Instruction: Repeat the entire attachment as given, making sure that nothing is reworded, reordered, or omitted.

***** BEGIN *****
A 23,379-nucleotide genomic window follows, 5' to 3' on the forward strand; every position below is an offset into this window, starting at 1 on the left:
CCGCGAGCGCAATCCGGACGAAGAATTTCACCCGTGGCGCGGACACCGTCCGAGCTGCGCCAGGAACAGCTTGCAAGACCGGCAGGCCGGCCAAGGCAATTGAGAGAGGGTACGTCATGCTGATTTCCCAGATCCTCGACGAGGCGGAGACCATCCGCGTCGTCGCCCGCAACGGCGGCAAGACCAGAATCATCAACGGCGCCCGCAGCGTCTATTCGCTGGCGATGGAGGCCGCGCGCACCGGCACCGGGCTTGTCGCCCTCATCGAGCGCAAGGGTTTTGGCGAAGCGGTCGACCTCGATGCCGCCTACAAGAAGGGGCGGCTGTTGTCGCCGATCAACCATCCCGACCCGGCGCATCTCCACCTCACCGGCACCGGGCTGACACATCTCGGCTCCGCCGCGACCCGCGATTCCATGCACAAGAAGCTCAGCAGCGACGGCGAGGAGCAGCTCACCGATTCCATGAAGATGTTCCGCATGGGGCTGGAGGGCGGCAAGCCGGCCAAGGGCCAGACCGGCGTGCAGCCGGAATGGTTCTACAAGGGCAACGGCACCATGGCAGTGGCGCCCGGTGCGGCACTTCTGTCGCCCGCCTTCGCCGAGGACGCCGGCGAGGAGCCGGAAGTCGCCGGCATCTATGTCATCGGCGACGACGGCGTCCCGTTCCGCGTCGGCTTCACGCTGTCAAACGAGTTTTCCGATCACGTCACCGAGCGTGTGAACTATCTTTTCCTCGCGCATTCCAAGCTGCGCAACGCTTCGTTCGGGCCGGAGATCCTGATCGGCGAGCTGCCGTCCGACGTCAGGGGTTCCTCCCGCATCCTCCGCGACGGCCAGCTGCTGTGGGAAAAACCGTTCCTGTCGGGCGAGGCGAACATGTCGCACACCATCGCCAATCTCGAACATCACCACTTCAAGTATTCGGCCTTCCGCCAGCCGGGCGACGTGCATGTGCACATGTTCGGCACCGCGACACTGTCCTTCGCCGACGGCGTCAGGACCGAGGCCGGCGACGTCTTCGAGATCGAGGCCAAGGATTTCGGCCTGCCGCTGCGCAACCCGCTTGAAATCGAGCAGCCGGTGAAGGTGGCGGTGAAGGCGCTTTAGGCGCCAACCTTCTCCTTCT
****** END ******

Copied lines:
A 23,379-nucleotide genomic window follows, 5' to 3' on the forward strand; every position below is an offset into this window, starting at 1 on the left:
CCGCGAGCGCAATCCGGACGAAGAATTTCACCCGTGGCGCGGACACCGTCCGAGCTGCGCCAGGAACAGCTTGCAAGACCGGCAGGCCGGCCAAGGCAATTGAGAGAGGGTACGTCATGCTGATTTCCCAGATCCTCGACGAGGCGGAGACCATCCGCGTCGTCGCCCGCAACGGCGGCAAGACCAGAATCATCAACGGCGCCCGCAGCGTCTATTCGCTGGCGATGGAGGCCGCGCGCACCGGCACCGGGCTTGTCGCCCTCATCGAGCGCAAGGGTTTTGGCGAAGCGGTCGACCTCGATGCCGCCTACAAGAAGGGGCGGCTGTTGTCGCCGATCAACCATCCCGACCCGGCGCATCTCCACCTCACCGGCACCGGGCTGACACATCTCGGCTCCGCCGCGACCCGCGATTCCATGCACAAGAAGCTCAGCAGCGACGGCGAGGAGCAGCTCACCGATTCCATGAAGATGTTCCGCATGGGGCTGGAGGGCGGCAAGCCGGCCAAGGGCCAGACCGGCGTGCAGCCGGAATGGTTCTACAAGGGCAACGGCACCATGGCAGTGGCGCCCGGTGCGGCACTTCTGTCGCCCGCCTTCGCCGAGGACGCCGGCGAGGAGCCGGAAGTCGCCGGCATCTATGTCATCGGCGACGACGGCGTCCCGTTCCGCGTCGGCTTCACGCTGTCAAACGAGTTTTCCGATCACGTCACCGAGCGTGTGAACTATCTTTTCCTCGCGCATTCCAAGCTGCGCAACGCTTCGTTCGGGCCGGAGATCCTGATCGGCGAGCTGCCGTCCGACGTCAGGGGTTCCTCCCGCATCCTCCGCGACGGCCAGCTGCTGTGGGAAAAACCGTTCCTGTCGGGCGAGGCGAACATGTCGCACACCATCGCCAATCTCGAACATCACCACTTCAAGTATTCGGCCTTCCGCCAGCCGGGCGACGTGCATGTGCACATGTTCGGCACCGCGACACTGTCCTTCGCCGACGGCGTCAGGACCGAGGCCGGCGACGTCTTCGAGATCGAGGCCAAGGATTTCGGCCTGCCGCTGCGCAACCCGCTTGAAATCGAGCAGCCGGTGAAGGTGGCGGTGAAGGCGCTTTAGGCGCCAACCTTCTCCTTCT